IMG_1546Cultural landscape management may need to confront the same ambivalence which William Cronon addresses in his seminal essay, “The Trouble with Wilderness; or, Getting Back to the Wrong Nature”. Any cultural worldview which perpetuates separation between humans and the natural world is likely to encourage irresponsible environmental behavior. By promoting divisions, we in turn obscure our ties to the ecological systems that we depend on for life, health, and wellbeing. On the other hand, it is no less important to perhaps acknowledge “nonhuman nature”: a world which was not designed by humans and therefore has its own reasons for existing apart from our actions and ties. How do we resolve this dissonance in our thinking, and work toward a better understand of wilderness and large landscapes in our management ideas and practices? Abstracts should include topics such as:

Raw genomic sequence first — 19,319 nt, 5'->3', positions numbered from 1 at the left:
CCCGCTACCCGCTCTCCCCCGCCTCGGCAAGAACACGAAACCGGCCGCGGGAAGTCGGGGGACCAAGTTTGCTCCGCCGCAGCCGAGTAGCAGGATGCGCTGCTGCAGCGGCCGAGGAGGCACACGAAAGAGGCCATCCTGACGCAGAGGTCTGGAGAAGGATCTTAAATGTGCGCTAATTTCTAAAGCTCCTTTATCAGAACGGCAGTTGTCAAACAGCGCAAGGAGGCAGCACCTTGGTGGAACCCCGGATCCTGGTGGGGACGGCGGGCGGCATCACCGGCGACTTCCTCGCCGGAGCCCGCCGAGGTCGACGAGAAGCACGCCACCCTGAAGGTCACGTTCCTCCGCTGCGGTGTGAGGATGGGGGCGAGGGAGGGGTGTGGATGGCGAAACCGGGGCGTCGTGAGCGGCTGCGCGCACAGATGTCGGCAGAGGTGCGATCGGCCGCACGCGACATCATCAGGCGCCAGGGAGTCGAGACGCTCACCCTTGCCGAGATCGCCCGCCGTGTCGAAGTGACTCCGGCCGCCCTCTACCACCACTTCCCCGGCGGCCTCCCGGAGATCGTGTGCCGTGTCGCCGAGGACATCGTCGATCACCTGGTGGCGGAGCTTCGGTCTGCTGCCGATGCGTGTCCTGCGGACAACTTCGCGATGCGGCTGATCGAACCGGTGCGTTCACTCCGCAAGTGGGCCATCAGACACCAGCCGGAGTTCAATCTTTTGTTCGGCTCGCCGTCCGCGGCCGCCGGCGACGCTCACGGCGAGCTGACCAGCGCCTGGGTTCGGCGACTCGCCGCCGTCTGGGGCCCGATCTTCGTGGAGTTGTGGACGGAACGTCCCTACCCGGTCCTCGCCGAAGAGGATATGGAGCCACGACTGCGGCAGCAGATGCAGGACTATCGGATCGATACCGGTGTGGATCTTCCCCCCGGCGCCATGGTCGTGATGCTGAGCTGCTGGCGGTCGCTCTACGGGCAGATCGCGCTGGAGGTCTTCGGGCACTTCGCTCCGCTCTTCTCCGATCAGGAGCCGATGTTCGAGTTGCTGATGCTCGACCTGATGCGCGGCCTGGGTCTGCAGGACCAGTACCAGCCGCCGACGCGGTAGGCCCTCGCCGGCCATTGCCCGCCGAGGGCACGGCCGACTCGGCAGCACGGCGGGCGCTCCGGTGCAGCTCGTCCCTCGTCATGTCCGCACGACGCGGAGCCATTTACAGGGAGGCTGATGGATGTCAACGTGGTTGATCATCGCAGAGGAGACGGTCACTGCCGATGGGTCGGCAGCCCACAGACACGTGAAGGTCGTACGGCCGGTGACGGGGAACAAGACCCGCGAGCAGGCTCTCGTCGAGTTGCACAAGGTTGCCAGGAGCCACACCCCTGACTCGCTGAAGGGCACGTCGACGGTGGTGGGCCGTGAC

• Natural and cultural sustainability;
    • Effects of culture on sustainability;
    • Agriculture as a stabilizer or an agent of change?;
    • The role of tourism in large landscape conservation;
    • The local economy as a conservation tool;
    • The effects of other cultural activities on the natural environment;
    • The role of nature in cultural adaptation;
    • And others.